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Big Problem of Small Change


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On the recent Topic for "Price Guides", QXSeries wrote:

... Looking at current issues of coins and medals, I think we would need to look at what is wrong with current issues. By the original defination of coins, coins are supposed to be meant as cash transaction and should be left as it is. However in current days, the difference between coins and medals are somewhat thinning down.


Francoise Velde co-authored a book called The Big Problem of Small Change. Besides participating rarely in rec.collecting.coins, Velde was an economist for the Federal Reserve. In his book, Velde points to the modern theory of cash that says that all coins are interchangible with no cost for the transaction. Four 25-cent coins are the same as two 50-cent coins are the same as ten 10-cent coins and so on. The bank does not charge for the transaction. In modern terms, this allows "circulating commemoratives" to pass at face value.


Your point is about Proofs.

... the Soviets were able to mint millions of commemorative Soviet ni-cupro coins, enough for each person in Russia to proudly own one ...

Americans have a different ethos. We expect to be able to make a profit. Therefore, Americans want the Mint to strike enough proof commemorative so that ALMOST everyone can have one.


What I know from the old USSR is their little 1-kopek and 5-kopek space badges. I have about 100 of them. They tout the Soviet space program, were cheap enough so that eveyone could afford one, but were limited edition so that collectors had to trade to get the series (Lunakhod, Venera, Mapc, and so on). So, many needs were met, without giving in to capitalist modes of money speculation.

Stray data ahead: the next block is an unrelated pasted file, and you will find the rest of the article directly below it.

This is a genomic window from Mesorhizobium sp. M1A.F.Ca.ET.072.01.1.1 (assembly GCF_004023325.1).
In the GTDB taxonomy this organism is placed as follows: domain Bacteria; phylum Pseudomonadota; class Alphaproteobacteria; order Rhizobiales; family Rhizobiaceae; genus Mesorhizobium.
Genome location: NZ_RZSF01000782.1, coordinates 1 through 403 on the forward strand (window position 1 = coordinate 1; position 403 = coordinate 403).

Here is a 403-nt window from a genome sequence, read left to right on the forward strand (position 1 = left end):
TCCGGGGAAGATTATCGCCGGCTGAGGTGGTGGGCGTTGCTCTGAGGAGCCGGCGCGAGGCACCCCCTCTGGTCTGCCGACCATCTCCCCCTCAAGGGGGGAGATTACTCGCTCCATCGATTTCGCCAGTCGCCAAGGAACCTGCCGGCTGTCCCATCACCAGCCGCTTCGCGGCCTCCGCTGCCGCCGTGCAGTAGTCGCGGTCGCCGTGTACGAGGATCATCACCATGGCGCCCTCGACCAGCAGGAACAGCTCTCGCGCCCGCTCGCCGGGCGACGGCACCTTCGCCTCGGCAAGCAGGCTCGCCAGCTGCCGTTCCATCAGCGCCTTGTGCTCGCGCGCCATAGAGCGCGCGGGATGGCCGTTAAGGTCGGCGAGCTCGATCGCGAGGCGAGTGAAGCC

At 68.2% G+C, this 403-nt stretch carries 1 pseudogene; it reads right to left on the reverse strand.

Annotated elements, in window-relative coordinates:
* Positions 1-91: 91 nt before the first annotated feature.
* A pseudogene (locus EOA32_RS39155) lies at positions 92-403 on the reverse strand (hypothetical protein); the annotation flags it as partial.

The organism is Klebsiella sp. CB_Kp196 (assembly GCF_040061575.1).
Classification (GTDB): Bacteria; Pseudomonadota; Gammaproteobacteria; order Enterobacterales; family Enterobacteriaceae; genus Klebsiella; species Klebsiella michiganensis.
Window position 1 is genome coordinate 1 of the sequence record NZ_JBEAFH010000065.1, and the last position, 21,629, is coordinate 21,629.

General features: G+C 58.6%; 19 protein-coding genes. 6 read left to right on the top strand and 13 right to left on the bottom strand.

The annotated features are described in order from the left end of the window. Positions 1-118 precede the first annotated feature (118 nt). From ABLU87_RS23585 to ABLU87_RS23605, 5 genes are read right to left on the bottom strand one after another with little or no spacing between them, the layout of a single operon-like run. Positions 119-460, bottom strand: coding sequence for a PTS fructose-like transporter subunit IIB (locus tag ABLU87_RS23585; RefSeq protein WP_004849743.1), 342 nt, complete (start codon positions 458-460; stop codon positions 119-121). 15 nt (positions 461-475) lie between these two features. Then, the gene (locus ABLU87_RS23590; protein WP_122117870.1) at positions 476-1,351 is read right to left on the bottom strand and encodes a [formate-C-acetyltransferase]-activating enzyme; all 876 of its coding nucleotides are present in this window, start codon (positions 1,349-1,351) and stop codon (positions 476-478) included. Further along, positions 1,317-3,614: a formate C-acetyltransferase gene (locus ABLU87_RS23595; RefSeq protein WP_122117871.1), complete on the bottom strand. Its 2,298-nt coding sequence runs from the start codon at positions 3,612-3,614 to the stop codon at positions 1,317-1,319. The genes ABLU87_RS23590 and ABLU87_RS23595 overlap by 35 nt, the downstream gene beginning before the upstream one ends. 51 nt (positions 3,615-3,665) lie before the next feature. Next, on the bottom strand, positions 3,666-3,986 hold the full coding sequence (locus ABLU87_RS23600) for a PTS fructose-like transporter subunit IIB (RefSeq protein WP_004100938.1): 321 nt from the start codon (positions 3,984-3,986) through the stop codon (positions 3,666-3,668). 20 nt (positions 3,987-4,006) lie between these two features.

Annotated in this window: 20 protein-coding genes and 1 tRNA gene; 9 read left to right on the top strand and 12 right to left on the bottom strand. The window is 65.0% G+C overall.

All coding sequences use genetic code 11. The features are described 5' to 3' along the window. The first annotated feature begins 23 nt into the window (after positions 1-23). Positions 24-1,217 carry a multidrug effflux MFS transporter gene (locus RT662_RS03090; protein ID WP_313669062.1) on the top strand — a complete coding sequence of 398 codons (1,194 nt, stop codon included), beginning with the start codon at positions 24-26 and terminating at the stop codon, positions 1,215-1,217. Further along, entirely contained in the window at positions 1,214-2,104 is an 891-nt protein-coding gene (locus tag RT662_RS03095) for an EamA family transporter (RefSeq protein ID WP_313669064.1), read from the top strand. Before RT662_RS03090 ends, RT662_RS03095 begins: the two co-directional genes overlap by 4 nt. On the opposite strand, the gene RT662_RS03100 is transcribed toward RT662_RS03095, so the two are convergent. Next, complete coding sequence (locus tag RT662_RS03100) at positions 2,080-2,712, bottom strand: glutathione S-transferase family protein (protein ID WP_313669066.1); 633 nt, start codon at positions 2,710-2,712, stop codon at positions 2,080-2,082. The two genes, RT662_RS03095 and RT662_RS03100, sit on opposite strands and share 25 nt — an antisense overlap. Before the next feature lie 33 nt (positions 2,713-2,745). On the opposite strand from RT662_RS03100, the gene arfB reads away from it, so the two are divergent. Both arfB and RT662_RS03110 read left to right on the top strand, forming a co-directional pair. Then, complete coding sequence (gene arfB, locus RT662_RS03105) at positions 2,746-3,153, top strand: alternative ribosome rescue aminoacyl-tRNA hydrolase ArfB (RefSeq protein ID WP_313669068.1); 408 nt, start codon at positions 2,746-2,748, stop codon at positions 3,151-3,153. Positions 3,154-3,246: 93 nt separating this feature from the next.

... government nowadays in most countries will not foot a single penny in the whole mint process even though they are supposely government owned.

Right, but utlimately, the government is "everyone." So, people who have no interest in Proof coins end up paying taxes to subsidize the hobbies of those who do collect Proofs -- just as those who have no interest in aviation pay land taxes to subsidize little county airports so doctors can fly their airplanes to exclusive golf courses on the weekends -- just as those who have no interest in camping.... just as those who have no interest in yacht racing ... just as those who have no interest in whatever lobbying effort has paid off in special legislation.


Back about 1803, some serious Republicans in Congress wanted to close the U.S. Mint on the theory that the government has no business in the coin business.

But to have limit on mintage is absurd - as long as the die and hub are not broken, why can't there be more coins issued from it?

Well, in terms of circulating coinage, there the problem of QUANTITY. The more money that is made, the greater the rate of inflation. Why not make 300 million notes of 1 million dollars each and make every American a millionaire? That will not work, of course, and we all know why.


If you refer to Proof coins, then yes, I agree with you on the "Space Badge Theory." However, it still brings us back to the basic problem of some people paying taxes to pay for the hobbies of other people.

... this could be quite contriversal, but it has been done in the past in terms of novodels or restrikes.

Most of the 1804 Dollars were novodels, just knock-offs and copies, fakes and phonies, but a few articles and one book later, they are worth millions. It is impossible to negate the market. The market is as real as gravity.

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